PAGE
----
Editor's note: This is the latest in a series of stories about congregations responding to the Presbyterian Church (U.S.A.)'s call to "Grow Christ's Church Deep and Wide." The call to grow in evangelism, discipleship, servanthood and diversity was adopted by the 2008 General Assembly and renewed by the 2010 General Assembly. — Jerry L. Van Marter  

Sometimes, when circumstances make it necessary to think about a different way to do things, what is found is a better way of doing things. 

Manhattan Presbyterian Church in Manhattan, Mont., needed to approach Vacation Bible School (VBS) in a different way in order to best maximize space and volunteer availability. What they came up with proved to be a winning answer all around.

"They did VBS this year in a completely different way than they have ever done it," says the Rev. Kathy Goodrich, executive presbyter of Yellowstone Presbytery of which Manhattan Presbyterian Church is a member. "They looked at not being able to do it in the standard way they had always done it with as many people and they did it in an entirely new way and ended up reaching over 50 kids."

"The church does not have more than 50-70 people in worship on a Sunday," she adds.

The usual model for VBS is a week-long series of classes and activities with children in age groups ranging from Pre-K to rising sixth or seventh graders. That requires space to house all of the classes and activities as well as volunteers to help out with teaching all those lessons and running all the crafts and other fun things that are part of the package.

When the Rev. Debbie Funke and others from the church started to organize VBS 2010, they decided to try a little something different.

"We took our oldest class, the rising 5th, 6th, and 7th graders, and took that out of the picture for the regular week of Vacation Bible School and scheduled them for the week before," explains Funke. "We called it a VBS training camp."

During the week, middle school students had full immersion in the content of the lessons on their age level as well as doing things like painting murals and doing craft samples and prepping craft materials. 

A group of kids and adults gathered in a near circle, in a large room with a stained glass window and other items on the walls.

The Rev. Debbie Funke and some of the junior counselors lead singing.

"They learned all of the games and songs and activities and we were really discipling them and training them on what it means to be a leader so we talked a lot about what leaders would do at various points and how they would interact in their classes," she says. 

Funke says they also tailored the experience a bit more to the age of the middle schoolers, starting a little later in acknowledgement that the older kids enjoy sleeping later in the summer.  Each day included lunch, and one afternoon was spent at the river on a cookout and some swim time.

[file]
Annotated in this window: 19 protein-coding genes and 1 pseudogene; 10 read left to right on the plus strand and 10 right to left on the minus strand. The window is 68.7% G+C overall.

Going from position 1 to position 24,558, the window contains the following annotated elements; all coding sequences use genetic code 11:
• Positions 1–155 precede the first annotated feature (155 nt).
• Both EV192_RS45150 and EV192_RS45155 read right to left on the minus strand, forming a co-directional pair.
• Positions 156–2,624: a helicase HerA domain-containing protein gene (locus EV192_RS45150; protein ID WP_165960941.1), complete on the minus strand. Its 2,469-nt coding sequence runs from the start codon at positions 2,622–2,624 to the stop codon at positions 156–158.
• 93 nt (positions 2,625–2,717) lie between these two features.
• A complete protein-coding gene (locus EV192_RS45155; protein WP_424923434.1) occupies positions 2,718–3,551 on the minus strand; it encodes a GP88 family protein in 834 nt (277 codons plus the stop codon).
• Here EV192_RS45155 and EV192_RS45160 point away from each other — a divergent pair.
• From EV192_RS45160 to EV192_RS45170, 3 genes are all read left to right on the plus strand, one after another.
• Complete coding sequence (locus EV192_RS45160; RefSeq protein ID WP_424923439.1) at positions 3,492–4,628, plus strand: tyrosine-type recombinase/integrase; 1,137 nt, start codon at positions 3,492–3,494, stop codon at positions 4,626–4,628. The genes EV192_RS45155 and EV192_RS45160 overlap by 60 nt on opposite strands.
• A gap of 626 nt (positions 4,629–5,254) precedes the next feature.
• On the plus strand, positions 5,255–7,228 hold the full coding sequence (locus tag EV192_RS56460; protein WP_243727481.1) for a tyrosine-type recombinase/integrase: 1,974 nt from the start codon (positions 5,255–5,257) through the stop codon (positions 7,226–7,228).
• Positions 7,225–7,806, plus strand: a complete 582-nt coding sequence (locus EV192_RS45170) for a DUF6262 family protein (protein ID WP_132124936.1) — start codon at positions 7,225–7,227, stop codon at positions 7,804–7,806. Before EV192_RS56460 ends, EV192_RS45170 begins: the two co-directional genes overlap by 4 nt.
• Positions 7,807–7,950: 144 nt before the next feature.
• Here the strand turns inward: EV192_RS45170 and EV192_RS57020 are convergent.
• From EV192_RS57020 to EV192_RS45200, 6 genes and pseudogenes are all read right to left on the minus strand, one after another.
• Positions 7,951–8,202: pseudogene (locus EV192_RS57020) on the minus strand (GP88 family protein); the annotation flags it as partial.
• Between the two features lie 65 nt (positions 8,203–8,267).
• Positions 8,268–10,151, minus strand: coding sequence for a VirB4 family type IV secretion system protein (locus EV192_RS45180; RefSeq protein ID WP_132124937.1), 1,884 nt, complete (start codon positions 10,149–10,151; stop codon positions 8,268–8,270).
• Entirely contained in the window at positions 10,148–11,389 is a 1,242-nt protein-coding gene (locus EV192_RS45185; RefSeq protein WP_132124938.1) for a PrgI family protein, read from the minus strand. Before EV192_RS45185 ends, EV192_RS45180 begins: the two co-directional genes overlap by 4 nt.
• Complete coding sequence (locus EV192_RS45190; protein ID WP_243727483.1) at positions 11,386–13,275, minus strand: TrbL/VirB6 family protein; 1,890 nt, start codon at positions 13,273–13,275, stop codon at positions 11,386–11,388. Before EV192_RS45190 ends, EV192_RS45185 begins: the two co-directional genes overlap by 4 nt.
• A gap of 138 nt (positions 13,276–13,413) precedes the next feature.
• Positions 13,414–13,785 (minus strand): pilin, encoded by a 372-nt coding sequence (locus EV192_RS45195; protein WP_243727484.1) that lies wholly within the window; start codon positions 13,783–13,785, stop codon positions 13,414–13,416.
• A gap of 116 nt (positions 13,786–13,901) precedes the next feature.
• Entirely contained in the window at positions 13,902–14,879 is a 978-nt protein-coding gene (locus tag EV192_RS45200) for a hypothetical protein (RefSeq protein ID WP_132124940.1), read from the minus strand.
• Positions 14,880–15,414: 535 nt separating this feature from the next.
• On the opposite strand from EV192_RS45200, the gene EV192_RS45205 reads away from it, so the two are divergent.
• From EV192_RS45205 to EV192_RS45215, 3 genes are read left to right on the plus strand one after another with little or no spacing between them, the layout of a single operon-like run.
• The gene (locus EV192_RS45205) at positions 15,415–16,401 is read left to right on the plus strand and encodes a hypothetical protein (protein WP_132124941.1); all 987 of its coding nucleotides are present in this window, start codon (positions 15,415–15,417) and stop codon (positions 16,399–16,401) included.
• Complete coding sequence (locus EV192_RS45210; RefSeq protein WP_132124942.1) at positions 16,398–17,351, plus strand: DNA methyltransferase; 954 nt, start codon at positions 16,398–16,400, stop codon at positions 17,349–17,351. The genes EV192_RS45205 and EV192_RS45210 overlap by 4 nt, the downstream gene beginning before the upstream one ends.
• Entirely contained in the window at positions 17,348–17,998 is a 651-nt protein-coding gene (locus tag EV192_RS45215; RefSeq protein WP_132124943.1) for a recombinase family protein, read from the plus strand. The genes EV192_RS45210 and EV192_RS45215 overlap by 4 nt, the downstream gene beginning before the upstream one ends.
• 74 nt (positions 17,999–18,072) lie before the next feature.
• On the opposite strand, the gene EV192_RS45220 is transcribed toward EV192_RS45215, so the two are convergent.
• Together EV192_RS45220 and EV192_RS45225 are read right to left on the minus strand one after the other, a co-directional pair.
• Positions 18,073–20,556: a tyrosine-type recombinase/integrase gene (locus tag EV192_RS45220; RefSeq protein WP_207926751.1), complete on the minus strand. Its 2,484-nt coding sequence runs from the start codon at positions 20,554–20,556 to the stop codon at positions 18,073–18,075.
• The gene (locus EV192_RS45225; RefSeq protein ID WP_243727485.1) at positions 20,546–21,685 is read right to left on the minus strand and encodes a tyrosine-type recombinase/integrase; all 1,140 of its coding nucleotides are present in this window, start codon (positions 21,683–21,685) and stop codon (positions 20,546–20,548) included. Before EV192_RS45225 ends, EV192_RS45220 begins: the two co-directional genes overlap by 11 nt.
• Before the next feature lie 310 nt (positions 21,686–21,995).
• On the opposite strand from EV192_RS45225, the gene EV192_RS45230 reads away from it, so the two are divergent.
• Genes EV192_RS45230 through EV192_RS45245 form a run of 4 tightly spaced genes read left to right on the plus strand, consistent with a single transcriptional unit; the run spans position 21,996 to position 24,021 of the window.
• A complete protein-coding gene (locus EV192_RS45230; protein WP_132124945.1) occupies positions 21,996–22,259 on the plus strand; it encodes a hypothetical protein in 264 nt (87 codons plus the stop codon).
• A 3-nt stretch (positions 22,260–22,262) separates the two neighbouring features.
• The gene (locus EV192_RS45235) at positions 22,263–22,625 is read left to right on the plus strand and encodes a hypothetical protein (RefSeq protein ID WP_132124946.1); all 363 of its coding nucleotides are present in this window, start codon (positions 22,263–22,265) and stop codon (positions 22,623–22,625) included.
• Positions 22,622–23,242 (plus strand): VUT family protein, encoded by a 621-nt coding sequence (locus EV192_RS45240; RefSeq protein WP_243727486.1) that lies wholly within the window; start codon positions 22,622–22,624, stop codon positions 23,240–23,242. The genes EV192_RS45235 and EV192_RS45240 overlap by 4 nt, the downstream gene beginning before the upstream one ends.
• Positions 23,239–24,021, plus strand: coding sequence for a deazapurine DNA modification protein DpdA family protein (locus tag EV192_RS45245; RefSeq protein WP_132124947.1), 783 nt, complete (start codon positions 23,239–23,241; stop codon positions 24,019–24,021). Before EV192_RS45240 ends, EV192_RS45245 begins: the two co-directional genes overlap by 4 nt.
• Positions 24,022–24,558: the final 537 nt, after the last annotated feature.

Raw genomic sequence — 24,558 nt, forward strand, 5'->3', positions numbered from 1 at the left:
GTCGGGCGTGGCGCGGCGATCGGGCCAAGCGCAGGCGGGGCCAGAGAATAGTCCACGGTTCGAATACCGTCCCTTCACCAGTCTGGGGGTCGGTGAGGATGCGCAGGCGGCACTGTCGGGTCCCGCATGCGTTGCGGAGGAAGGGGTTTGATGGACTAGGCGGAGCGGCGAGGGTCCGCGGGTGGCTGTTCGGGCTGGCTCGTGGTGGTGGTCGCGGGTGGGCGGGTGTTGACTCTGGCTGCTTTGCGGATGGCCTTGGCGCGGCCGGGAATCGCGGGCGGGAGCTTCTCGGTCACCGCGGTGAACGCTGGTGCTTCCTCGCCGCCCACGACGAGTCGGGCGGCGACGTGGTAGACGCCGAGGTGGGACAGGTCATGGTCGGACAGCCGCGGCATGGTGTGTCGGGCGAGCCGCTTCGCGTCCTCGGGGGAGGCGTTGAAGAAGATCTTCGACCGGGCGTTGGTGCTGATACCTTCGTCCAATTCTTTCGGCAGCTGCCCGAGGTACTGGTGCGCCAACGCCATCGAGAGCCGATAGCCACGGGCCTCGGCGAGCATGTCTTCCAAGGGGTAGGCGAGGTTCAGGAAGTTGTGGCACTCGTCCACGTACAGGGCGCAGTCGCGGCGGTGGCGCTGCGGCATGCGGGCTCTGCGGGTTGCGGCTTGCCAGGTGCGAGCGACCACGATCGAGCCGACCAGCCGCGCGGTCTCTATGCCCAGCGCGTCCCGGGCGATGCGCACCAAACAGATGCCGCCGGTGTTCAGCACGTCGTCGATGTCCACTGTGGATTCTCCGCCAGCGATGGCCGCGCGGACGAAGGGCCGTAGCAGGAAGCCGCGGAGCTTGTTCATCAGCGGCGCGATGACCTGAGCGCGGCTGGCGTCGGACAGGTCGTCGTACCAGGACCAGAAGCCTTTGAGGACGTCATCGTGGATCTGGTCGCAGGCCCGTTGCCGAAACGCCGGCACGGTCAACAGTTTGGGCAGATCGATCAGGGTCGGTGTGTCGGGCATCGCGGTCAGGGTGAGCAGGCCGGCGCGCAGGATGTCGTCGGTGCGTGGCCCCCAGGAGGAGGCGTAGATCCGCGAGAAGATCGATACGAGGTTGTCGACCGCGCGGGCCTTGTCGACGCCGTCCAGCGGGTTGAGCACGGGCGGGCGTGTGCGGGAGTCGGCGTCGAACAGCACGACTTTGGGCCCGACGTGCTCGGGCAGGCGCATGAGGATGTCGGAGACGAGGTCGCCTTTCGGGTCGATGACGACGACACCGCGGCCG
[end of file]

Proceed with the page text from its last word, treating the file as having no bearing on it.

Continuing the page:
"Often times that oldest class is a little bit restless anyway and have kind of outgrown VBS so this gave them their own unique experience," says Funke.  "It made it a little bit like camp as well."

There was more to the VBS training camp idea than simply giving the older children a better experience. They were given leadership training because they were being prepared to return the following week to help lead VBS for the rest of the children.

"They were called junior counselors," says Funke. "Some of them came and helped their teachers in prep and set up the rooms for the classes. It multiplied our helpers."

"We still had to have adult lead teachers and adults leading the process, but these students were often connected to two or three small groups of younger students and they were able to maximize the impact the adult teachers had with the younger students because they had help with the class and activities and games."

Some junior counselors were paired with a table group of two or three students with whom they would work closely which also gave the younger students a better experience.

A young woman with a girl at a table with a red and white plaid tablecloth and plastic water bottles, holding a bottle by the top.

A junior counselor helps a kindergartener with a craft project.

"They were good with the little guys," Funke notes. "I wasn’t sure how that would work out, I thought we were going to have too many workers for the kids and then they’d get bored but they worked well in tiny groups. They were the older buddy and that did work."

There were 54 younger children and ten junior counselors. Having the junior counselors helped the teachers and Funke, who directed the training camp and then was able teach a younger class the following week.  

In addition, it helped provide more classroom space for both groups during their weeks, and it also allowed a few adult volunteers to come help with the training camp who were unavailable the following week during regular VBS, allowing for more adult volunteers to participate overall than would have been possible otherwise.

"The older students also got the double whammy of really having the lessons again as they went through it the second week so it became a very effective way of doing it," says Funke. "It was the willingness to have some adults that would help one week and some another week taking that elder class."

"It was a lot of fun and those students, I think, had a quality experience. We felt it was very worthwhile," Funke says. "I think we would do it again."

Toni Montgomery is a free-lance writer in Statesville, N.C., where she also serves as church secretary for First Presbyterian Church of Statesville.